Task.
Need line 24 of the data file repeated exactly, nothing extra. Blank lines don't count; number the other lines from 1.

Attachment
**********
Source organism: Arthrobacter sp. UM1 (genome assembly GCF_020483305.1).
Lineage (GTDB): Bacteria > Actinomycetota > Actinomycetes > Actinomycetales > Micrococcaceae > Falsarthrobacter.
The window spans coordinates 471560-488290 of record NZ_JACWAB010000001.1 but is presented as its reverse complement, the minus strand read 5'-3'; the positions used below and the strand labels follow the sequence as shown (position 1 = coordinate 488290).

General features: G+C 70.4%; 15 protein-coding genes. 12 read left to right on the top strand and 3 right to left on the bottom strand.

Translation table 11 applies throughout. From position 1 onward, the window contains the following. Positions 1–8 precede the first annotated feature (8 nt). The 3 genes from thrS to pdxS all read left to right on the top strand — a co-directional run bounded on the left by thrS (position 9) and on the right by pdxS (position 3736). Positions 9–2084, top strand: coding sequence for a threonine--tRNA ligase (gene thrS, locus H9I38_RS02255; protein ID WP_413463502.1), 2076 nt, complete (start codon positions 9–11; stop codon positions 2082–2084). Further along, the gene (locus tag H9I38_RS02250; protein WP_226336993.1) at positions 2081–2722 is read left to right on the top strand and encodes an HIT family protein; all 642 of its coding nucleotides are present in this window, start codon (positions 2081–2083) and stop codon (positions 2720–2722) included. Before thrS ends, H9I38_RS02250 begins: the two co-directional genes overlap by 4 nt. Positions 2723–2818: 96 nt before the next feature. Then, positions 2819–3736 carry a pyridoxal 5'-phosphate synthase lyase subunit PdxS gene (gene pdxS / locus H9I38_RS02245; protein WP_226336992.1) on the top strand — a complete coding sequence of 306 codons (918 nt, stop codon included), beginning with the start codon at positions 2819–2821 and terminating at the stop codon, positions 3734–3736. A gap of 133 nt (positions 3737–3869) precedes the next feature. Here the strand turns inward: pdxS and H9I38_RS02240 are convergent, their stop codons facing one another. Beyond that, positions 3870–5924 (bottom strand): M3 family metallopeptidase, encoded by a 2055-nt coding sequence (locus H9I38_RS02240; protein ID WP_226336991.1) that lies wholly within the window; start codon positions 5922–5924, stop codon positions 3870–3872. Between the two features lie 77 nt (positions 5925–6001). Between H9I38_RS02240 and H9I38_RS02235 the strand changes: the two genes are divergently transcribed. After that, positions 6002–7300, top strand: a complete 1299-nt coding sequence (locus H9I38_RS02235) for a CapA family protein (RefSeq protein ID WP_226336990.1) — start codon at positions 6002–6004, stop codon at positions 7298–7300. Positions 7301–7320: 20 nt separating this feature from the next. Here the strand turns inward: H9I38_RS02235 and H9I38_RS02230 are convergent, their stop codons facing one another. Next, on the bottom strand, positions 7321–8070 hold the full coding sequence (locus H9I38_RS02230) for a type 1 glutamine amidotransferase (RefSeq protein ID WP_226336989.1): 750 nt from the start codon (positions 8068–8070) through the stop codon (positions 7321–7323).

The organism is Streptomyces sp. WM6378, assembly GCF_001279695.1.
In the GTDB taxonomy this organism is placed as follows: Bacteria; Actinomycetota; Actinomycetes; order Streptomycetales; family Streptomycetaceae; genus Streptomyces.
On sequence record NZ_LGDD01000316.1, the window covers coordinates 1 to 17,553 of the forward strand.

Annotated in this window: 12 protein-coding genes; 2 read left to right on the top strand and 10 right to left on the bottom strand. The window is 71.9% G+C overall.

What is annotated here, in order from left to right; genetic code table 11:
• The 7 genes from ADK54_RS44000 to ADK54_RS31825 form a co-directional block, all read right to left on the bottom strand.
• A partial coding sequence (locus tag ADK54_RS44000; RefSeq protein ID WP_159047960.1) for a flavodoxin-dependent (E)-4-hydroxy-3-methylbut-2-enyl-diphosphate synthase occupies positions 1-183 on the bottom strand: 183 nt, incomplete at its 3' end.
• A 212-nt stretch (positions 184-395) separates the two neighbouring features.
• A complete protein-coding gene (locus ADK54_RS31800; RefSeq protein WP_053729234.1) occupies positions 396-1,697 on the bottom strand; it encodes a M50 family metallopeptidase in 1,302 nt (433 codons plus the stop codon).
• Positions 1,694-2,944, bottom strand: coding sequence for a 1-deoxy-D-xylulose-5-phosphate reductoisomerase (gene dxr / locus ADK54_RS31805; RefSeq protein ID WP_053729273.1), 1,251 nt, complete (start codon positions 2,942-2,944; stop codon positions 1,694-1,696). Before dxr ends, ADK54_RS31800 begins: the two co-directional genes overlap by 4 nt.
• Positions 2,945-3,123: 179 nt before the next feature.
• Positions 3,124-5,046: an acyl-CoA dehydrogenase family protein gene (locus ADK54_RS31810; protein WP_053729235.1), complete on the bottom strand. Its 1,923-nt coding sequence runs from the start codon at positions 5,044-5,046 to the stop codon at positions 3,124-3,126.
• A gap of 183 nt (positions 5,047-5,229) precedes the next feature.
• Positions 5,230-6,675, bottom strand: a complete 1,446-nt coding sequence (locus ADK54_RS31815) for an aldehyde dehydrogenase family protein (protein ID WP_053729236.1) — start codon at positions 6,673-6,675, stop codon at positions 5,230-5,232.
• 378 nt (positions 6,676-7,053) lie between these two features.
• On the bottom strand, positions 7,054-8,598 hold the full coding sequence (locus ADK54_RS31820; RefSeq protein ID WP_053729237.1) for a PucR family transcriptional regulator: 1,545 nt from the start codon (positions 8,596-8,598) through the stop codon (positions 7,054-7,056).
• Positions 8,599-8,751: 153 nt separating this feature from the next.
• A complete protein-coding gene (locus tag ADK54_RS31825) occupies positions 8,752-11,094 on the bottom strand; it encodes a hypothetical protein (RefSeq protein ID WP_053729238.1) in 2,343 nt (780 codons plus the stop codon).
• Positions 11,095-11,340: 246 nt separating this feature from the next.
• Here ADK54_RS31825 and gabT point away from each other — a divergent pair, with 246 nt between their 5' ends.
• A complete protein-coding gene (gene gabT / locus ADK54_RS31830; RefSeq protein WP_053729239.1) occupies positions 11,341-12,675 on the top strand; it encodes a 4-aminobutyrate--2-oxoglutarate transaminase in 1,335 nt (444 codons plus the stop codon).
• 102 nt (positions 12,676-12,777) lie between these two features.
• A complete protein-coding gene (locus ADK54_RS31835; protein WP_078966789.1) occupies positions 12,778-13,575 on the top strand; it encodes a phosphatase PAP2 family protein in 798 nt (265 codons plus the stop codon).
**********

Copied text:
• Positions 11,095-11,340: 246 nt separating this feature from the next.